Friday, 25 September 2009

More on the Staffordshire Hoard

The more information that emerges about the Staffordshire Hoard, the more remarkable it seems. Two years ago, the British Museum paid £125,000 for an Anglo-Saxon sword handle. There are 310 such parts in the new hoard! Leslie Webster, a former BM curator could, understandably, hardly control his excitement: ‘It will make everyone think again about rising and falling kingdoms, the transition from paganism to Christianity, the conduct of battle and the nature of fine metalwork.’ It appears that some of the objects in the hoard came from as a far away as Byzantium and modern-day Sri Lanka.

The identity of the person responsible for the discovery has been revealed. Terry Herbert, a 55-year-old former coffin maker from Walsall, found the vast hoard using his 14-year-old metal detector on farmland owned by a friend (who has since sold it), believed to be near Lichfield. Mr Herbert and his friend will soon be very wealthy men indeed; the coroner in nearby Cannock declared the find a treasure trove and a committee is currently evaluating its worth. The amount of gold is so large that there are fears it may have a depressive effect on the gold market. Mr Herbert though seems nonplussed, dealing with the media in the typically deadpan delivery of a true Black Countryman. Only once did romance get a hold of him, when he declared that the find was his destiny: ‘I have this phrase,’ he told the assembled throng of the world’s media,’ that I say sometimes, “Spirits of yesteryear take me where the coins appear”, but on that day I changed coins to gold.’ He has changed our understanding of Anglo-Saxon history too.

A sample of the hoard goes on display at Birmingham Museum and Art Gallery today until October 13th. I thoroughly recommend their excellent Edwardian Tea Room.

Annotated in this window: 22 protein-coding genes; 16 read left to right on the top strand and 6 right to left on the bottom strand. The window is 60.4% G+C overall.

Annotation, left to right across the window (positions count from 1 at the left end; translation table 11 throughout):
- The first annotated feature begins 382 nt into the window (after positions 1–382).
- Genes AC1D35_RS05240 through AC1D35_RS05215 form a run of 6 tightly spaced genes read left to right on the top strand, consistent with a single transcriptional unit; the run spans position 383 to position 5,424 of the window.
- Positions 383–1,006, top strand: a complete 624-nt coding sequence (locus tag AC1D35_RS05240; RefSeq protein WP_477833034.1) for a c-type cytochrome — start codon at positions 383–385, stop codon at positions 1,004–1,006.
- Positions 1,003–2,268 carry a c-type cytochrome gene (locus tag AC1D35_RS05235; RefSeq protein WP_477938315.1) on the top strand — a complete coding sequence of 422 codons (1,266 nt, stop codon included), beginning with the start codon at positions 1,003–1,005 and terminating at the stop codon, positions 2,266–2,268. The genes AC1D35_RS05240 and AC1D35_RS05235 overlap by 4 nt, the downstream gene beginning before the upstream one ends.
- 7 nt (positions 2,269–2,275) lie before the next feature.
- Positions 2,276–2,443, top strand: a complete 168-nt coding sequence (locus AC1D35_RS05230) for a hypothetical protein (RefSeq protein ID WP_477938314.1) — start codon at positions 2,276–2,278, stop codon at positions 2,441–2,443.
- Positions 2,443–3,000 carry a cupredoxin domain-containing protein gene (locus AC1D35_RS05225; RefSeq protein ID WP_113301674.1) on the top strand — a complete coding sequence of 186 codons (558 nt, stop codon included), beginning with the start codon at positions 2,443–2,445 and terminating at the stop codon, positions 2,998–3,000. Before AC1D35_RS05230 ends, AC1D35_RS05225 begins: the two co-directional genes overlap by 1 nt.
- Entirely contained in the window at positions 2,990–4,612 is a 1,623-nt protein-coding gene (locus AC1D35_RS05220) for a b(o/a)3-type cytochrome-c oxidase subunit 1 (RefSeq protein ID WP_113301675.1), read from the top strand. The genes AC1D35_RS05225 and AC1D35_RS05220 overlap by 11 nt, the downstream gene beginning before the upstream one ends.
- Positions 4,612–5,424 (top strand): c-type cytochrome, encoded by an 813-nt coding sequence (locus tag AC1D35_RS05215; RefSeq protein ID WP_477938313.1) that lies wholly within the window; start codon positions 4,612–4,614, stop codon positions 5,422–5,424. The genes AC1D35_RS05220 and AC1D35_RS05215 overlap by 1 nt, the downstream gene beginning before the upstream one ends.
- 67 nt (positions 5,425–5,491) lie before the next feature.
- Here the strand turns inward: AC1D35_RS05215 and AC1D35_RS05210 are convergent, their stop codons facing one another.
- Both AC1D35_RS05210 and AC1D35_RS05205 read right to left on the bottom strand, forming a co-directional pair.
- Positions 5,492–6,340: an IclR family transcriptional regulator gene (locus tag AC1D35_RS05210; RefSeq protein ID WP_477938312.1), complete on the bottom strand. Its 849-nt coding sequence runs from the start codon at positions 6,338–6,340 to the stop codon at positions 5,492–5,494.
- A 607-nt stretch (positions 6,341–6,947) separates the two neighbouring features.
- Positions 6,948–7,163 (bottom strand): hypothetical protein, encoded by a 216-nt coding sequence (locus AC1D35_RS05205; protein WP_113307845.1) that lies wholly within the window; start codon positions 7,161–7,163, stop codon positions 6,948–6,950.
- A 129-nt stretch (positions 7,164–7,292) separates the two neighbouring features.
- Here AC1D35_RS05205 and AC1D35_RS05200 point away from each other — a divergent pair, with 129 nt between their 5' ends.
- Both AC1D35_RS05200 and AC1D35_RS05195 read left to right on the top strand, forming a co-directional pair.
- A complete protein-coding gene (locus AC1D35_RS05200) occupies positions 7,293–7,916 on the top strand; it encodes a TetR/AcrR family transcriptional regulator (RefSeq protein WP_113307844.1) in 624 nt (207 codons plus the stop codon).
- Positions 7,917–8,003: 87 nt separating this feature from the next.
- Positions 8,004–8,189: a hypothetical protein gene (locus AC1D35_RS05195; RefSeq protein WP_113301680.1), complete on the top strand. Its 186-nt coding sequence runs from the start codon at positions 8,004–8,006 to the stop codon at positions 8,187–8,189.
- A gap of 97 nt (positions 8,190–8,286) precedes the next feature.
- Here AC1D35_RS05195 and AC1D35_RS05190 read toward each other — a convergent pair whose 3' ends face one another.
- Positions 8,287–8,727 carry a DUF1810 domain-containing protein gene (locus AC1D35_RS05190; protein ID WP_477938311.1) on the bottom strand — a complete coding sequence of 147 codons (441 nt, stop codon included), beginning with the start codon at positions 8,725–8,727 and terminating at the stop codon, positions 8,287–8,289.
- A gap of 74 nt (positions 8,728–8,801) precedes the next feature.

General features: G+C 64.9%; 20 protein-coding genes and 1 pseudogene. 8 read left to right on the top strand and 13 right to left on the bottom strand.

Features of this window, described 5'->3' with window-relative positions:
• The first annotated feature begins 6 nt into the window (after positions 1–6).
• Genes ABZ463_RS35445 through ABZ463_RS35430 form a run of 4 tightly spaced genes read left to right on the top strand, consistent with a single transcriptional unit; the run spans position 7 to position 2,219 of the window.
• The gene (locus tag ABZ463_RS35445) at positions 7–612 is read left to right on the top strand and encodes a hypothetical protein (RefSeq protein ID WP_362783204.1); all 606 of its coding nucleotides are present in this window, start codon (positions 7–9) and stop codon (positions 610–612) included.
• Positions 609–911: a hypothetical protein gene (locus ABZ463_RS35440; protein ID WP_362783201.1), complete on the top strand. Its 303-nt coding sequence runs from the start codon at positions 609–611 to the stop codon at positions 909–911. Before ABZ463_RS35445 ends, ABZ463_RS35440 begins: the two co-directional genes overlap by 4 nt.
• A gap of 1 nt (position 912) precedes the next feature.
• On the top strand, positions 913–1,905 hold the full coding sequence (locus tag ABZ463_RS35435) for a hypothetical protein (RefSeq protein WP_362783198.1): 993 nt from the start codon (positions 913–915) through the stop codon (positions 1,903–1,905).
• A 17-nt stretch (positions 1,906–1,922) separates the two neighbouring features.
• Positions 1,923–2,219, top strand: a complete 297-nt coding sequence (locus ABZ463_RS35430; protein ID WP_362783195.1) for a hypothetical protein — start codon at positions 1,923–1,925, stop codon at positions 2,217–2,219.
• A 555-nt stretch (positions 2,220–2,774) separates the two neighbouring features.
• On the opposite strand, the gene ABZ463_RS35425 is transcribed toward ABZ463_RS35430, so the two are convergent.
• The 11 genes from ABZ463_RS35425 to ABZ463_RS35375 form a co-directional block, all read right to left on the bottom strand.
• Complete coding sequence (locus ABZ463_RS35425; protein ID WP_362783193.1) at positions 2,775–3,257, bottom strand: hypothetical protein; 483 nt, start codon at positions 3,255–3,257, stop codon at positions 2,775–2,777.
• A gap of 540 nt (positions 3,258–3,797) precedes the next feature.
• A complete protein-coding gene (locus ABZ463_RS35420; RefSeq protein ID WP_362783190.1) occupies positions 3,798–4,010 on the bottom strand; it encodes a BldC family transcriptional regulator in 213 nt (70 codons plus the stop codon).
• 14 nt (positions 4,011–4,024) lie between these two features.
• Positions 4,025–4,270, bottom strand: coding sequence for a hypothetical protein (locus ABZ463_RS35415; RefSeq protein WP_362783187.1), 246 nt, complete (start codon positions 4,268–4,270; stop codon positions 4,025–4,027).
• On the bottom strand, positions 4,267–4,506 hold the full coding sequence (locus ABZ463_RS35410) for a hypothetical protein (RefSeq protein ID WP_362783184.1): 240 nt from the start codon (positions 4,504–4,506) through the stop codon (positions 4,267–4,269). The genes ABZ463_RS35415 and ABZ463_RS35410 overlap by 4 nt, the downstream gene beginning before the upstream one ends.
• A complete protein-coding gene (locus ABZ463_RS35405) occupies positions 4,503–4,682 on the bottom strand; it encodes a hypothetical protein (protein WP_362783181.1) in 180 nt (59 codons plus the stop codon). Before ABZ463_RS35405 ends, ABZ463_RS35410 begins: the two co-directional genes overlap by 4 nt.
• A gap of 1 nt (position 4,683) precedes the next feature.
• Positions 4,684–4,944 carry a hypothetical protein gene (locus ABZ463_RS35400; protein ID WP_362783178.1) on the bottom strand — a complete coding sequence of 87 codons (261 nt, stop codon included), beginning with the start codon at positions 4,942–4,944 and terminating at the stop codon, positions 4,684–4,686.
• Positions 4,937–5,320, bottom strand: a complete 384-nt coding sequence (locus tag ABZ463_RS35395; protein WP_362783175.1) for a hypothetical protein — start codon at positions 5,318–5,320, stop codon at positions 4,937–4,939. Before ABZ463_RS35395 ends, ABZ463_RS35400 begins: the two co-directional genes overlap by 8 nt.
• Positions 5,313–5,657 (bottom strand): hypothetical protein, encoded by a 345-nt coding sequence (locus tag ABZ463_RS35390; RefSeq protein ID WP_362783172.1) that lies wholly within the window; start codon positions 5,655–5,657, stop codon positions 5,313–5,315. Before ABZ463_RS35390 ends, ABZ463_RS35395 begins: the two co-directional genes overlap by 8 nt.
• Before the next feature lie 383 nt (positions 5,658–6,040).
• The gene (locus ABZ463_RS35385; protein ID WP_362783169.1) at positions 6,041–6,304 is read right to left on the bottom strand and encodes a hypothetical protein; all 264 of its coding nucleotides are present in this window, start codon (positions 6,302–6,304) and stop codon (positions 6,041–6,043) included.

Duncan Slarke of the Portable Antiquities Scheme was the first archaeologist to see the hoard. An interview is available on the Birmingham News Room website.

A new website devoted to the Staffordshire Hoard has also recently gone live providing images of some of the objects, a history and various interpretations of the find.

Visit our Anglo-Saxon focus page for further information on the period as a whole.

Images: (Staffordshire Hoard website)

- Gold strip with a biblical inscription

- Gold helmet cheek piece

1 comment:

Diomedes1962 said...

You will have heard of the Brown Hill Hoard

Our worthy warrior prince, a well-loved shield brother, great in battle,
High born in the blood of Woden and Offa, wielding war-gear,
ripped with terrible and bitter blows from fearless men,
now Hell possessed, fell breathe-choked at the Brown Hill.

Wary and fearful of the Danes in the East, and reaching into the forest,
the hoard, no less great than his many hard-won and famed victories,
is slipped under the forest floor, out of harm’s way.
Safe in the earth’s keeping, the hard won scrap-gold rests.

What treasures: bright red stones from far distant lands, all wrapped in gold;
the crumpled cross of the Wielder of Glory; and Beasts of The Book.
War-gear wrought with skill: sword-fixings; hilts; cheek-pieces; arm-bands.
The finest war-trappings of the finest men, battle-fallen and gone.

In time a finder comes, Walh halh born, a wood-skilled earth-scourer,
scrap-finder of renown, following the ploughman, a son of John.
Around his Feast Day he tilled the treasure, unlocked the hoard.
Now all hail the ancient and forgotten sword-heroes of middle earth.

P.S. The nearest museum to Brownhills is at Walh halh and context is everything:

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